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OK, here we go. Exotic mortgages, the ones where homeowners can pay only interest or an even smaller portion, are still more popular in San Diego County than they were in 2003, as of September. I got some new data today from First American LoanPerformance. Here’s the breakdown.
Let’s do interest-only mortgages first. On these loans, homeowners pay just their accrued interest for an introductory period, usually a few years, before the payments ratchet up.
Of all of the new and refinanced loans originating in the county up until the end of August, 35.2 percent were interest only. That breaks down to 47.5 percent of the new loans and 27 percent of the refinanced loans.
The popularity of interest only seems to be trending down, but hanging strong. Of all the loans originating in 2005 (the entire year), 43.9 percent were interest only. In 2004, the share was 47.8 percent. And in 2003, 24 percent of the loans were interest only.
And now, for our old friend, negative amortization loans. Those are the ones where homeowners can choose a payment even smaller than just the interest accrued. So, they’re paying some of the interest, but the rest of the interest charged gets tacked on to the lump o’ mortgage – meaning the next month, the interest is calculated on the new total. And the debt grows, until it reaches either the end of the intro period, or it has become 115 or 120 percent of the original sum. Kind of scary, and a lot of people who counted on their ability to refinance to a fixed-rate, more traditional mortgage because of property appreciation are feeling the heat as prices in some areas stay stagnant or drop.
So here’s the data. Through the end of September, 34.1 percent of all new and refinanced loans were negative amortization. The neg-am mortgages constituted 20.9 percent of the new mortgages and 42.8 percent of the refis.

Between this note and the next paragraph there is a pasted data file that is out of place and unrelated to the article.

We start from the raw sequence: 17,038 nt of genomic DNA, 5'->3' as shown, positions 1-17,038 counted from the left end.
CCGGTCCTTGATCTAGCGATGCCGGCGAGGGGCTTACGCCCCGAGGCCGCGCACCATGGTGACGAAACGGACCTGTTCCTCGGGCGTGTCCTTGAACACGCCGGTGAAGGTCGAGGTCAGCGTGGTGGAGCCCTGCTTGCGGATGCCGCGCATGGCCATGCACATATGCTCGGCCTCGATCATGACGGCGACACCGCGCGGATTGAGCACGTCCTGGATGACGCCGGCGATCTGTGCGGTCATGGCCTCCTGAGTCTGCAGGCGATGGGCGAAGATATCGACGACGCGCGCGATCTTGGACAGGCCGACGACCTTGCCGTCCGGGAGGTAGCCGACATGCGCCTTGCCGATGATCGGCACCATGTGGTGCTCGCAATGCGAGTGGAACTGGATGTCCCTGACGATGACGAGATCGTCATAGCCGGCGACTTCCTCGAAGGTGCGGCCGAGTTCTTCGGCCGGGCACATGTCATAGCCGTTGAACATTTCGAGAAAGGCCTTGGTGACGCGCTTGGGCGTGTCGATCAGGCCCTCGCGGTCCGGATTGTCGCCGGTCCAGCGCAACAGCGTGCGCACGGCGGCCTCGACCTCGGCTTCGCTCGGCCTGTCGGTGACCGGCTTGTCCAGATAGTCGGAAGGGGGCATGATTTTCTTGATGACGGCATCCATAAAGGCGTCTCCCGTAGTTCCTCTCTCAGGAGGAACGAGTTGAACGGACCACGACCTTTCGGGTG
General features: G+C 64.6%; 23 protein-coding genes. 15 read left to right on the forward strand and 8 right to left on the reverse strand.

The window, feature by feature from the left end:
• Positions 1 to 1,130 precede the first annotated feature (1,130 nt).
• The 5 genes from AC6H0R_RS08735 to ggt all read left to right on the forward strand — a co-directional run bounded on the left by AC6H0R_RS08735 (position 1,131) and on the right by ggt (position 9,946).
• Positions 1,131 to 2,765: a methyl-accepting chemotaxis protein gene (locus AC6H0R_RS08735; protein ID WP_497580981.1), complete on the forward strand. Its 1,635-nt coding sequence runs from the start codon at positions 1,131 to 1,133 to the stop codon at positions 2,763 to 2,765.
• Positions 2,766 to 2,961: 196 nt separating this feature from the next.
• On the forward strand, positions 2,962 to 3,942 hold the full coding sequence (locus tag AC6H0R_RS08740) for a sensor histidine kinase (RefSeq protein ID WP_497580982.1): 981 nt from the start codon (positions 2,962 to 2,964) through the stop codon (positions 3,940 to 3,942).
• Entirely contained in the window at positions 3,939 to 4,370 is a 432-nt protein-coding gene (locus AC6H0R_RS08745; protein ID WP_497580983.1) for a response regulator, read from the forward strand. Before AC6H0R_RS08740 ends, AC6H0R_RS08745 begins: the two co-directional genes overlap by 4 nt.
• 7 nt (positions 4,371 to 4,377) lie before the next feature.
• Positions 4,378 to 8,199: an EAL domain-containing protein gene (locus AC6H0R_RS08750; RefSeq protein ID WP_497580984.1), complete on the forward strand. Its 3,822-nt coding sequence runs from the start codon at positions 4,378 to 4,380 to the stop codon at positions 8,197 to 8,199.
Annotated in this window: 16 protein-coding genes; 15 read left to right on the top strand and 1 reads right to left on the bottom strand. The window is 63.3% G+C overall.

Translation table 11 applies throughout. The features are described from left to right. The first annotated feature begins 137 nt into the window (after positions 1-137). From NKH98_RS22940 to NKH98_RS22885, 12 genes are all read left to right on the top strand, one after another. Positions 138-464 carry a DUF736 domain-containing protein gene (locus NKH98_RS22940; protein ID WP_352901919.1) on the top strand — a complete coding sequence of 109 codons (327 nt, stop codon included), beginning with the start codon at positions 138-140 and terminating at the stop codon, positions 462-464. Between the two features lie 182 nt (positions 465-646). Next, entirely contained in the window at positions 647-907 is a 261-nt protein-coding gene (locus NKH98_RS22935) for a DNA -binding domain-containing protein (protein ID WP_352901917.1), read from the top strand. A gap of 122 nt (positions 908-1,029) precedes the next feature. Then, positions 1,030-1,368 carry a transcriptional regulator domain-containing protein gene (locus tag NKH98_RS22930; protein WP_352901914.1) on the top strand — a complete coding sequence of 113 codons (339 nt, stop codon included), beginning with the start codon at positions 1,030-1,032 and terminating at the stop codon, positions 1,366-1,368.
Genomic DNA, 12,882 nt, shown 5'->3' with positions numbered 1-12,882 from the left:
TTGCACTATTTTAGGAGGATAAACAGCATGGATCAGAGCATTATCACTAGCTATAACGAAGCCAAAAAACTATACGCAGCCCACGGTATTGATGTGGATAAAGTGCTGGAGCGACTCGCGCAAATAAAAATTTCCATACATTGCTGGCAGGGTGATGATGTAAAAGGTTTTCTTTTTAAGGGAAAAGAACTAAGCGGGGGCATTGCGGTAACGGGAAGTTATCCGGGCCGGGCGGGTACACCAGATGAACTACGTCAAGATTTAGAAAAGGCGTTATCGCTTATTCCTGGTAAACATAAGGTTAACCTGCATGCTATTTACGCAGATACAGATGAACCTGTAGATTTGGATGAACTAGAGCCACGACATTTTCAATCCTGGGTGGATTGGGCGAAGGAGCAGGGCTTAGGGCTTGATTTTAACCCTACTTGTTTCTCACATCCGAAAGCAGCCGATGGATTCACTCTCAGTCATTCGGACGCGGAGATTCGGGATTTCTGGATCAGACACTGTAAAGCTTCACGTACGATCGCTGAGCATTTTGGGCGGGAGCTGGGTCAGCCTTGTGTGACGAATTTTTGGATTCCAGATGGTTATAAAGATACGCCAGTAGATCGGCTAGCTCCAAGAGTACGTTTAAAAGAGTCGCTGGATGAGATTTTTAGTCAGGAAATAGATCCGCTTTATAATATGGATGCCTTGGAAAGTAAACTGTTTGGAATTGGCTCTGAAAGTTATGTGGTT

In 2003, only 1.1 percent of the mortgages in the county were negative amortization. That rose to 9.9 percent in 2004 and 25 percent in 2005.
I wrote about the persisting popularity of these loans, termed “exotic” mortgages, a while ago, using the data compiled through May. In that story, I noted that 68 percent of the total loans in the first five months of the year were exotic – interest-only or negative amortization. That was about to surpass the total for the entire year of 2005, which was 69 percent.
Well, if passing such a marker could ever be something to celebrate, grab the champagne. San Diego County, during the first nine months of 2006, chose exotic mortgages 69.3 percent of the time.
Here’s the deal: the low introductory period of the exotic loans lent in recent years is about to end. The housing market is cooling considerably (see my post about dropping prices earlier this week) and a whole lot of homeowners face huge jumps in their monthly payments – and may respond by tightening their belts and spending less money elsewhere, or by foreclosing and sparking price drops in the rest of the market.
We haven’t really seen the effects of these new kinds of loans yet. Remember, neg-am mortgages made up only 1.1 percent in 2003 and 9 percent in 2004 – so if a reset period coming after three years (a typical intro period) proves tumultuous for the housing market and the greater economy, we could face some rough times when the 2005 and 2006 mortgages start resetting.